Ocean Chemistry & Ecosystems
The Ocean Chemistry and Ecosystems Division is an interdisciplinary team of scientists working to support NOAA's mission to understand our oceans and coasts, to aid conservation and management of marine ecosystems, and to predict changes to these valuable resources. We focus on the forces and stressors that cause ecological responses and work on scales spanning from the local to the global. The Division works on a variety of important topics with direct impacts to our community including the global rise of CO2, the ability of our ecosystems to support marine life, the safety of our swimming waters, and the health of coral reefs here and across the globe.
Ocean Chemistry & Ecosystems
The Ocean Chemistry and Ecosystems Division (OCED) is an interdisciplinary team of scientists working to support NOAA’s mission to understand our oceans and coasts, to aid conservation and management of marine ecosystems, and to predict changes to these valuable resources. We focus on the forces and stressors that cause ecological responses and work on scales spanning from the local to the global. The Division works on a variety of important topics with direct impacts to our community including the global rise of CO2, the ability of our ecosystems to support marine life, the safety of our swimming waters, and the health of coral reefs here and across the globe.
``'Omics`` refers to biological analysis at the molecular level (i.e., DNA, RNA, or proteins). It is used to identify organisms and their activities (e.g., carbon, oxygen, metals, toxins, and nutrients). Sequencing techniques allow many types of organisms (viruses to larvae) to be characterized from a single sample of seawater or sediment. AOML uses 'omics to study genes and proteins to better understand how marine organisms and ecosystems remain healthy and to better understand communities of microorganisms that are critical to both human health and the world’s ecosystems. (Click image at left to learn more)
Ocean Carbon Cycle
Ocean carbon cycle research at AOML studies the transport and the transformation of carbon in the ocean. The overarching question that is addressed is: What has happened to the carbon dioxide emitted by human activities and what is its impact on ocean ecosystems? (Click image at left to learn more)
Our mission is to provide services and information sources for researchers and the public in order to help improve and sustain coral reef health throughout the world. If you are interested in receiving announcements, news and participating in ongoing discussions via email we also have our coral-list listserve available to you, currently serving over 8000 subscribers worldwide. These services and more can be accessed via the top menu navigation system.
AOML's nutrient biogeochemistry program uses state-of-the-art equipment and techniques, many of which were developed in-house to study nutrient dynamics in coastal and open ocean environments. The field programs focus on the nutrient dynamics coupled with carbon and oxygen cycles in open oceans. In coastal environments, we study the role of nutrient availability in ecosystem functioning. (Click image at left to learn more)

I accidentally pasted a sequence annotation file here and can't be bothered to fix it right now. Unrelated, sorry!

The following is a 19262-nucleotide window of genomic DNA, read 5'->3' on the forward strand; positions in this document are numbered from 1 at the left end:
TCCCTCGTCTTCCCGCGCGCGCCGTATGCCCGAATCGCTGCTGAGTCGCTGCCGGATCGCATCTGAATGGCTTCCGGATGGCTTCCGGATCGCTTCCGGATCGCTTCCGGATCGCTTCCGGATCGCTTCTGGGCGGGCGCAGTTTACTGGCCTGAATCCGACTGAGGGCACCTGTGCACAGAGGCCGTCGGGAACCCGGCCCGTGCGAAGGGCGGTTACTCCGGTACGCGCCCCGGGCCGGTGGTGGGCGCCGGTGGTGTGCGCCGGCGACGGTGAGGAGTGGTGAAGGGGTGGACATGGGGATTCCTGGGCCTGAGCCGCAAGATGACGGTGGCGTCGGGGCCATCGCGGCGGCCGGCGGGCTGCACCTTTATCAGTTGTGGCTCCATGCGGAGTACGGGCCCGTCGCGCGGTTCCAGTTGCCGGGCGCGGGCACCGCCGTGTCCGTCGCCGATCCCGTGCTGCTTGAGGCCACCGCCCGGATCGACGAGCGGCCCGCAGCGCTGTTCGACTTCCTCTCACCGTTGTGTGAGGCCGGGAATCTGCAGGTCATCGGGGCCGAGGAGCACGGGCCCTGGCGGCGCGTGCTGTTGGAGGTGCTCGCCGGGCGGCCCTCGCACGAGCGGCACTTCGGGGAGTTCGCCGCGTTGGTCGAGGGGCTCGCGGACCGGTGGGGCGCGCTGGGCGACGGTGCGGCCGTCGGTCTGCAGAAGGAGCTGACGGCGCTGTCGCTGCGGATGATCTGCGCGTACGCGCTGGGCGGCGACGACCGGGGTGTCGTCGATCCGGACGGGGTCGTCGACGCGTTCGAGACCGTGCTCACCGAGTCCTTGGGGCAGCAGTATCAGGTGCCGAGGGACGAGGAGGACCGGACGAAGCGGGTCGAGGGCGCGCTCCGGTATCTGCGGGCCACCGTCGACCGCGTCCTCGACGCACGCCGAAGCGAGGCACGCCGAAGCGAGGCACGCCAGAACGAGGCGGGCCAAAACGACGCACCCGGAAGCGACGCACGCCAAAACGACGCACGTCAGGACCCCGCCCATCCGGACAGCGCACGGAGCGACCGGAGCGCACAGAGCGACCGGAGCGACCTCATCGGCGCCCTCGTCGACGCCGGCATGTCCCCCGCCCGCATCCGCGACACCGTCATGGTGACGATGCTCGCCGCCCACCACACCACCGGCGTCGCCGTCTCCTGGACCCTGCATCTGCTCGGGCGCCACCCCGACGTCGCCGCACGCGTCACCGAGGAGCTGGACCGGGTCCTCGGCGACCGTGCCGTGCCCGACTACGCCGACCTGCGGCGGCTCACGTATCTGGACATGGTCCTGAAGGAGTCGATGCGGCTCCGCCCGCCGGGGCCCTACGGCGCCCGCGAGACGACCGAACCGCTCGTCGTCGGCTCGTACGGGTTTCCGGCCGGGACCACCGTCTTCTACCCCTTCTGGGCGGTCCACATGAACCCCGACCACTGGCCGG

AOML conducts important research missions along Florida's Gulf and east coasts, to track temperature, salinity, and acidity of the water. We now have a better understanding of how our ocean is changing and what we might expect in the future from important marine species in Florida like coral. We do this through a combination of approaches including the use of buoys, regular sampling at select reef sites, ships of opportunity and mayor cruises along the whole U.S. East coast and Gulf of Mexico, as well as model development. (Click image at left to learn more)
Ecosystem Assessment and Modeling
Ecosystem Assessment, and Modeling (EAM) research assesses, evaluates, and predicts the holistic, integrated ecosystem status using a broad range of scientific tools (e.g. observations, empirical analyses, end-to-end ecosystem modeling, etc.). The mission of EAM is to provide the products needed to inform ecosystem-based management (EBM) decisions; thus ensuring resource managers evaluate their decisions in a holistic, integrated ecosystem context to provide useful scientific information to resource managers in a manner that improves their science-based decision-making. (Click image to learn more)
Ocean Chemistry & Ecosystems Data
We collect and analyze Ocean Acidification, Coral Data, Ecosystem Data, and Carbon Data. Click the thumbnails to visit the Data page and get access.
Effective Science‐Based Fishery Management is Good for Gulf of Mexico’s “Bottom Line” – But Evolving Challenges Remain
Introduction: The northern Gulf of Mexico (GoM) is an ecologically and economically productive system that supports some of the largest volume and most valuable fisheries in the United States. The benefit of these fisheries to society and to the surrounding Gulf communities has varied historically, commensurate with the fish population sizes and the economic activities they are able to sustain. Following reauthorization of the Magnuson‐Stevens Fishery Conservation and Management Act (MSA) as amended by the Sustainable Fisheries Act in 1996, strict requirements were put into place for rebuilding overfished stocks, including several in the GoM. Now 2 decades later, we can assess the impacts of fisheries management, as guided by the MSA and implemented by the National Oceanic and Atmospheric Administration (NOAA) Fisheries Service, the Gulf of Mexico Fishery Management Council, the Gulf States Marine Fisheries Commission and other state and international agencies. The northern GoM has experienced increases in biomass levels for many stocks, concurrent with increased commercial landings and revenues, increased recreational fishing effort, and a steadily growing regional ocean economy over the past decade (Karnauskas et al. 2017). However, it is critical to interpret these trends in the context of other major drivers in the Gulf ecosystem, and to ensure that all resource users can reap the benefits of a well‐managed fisheries system for years to come.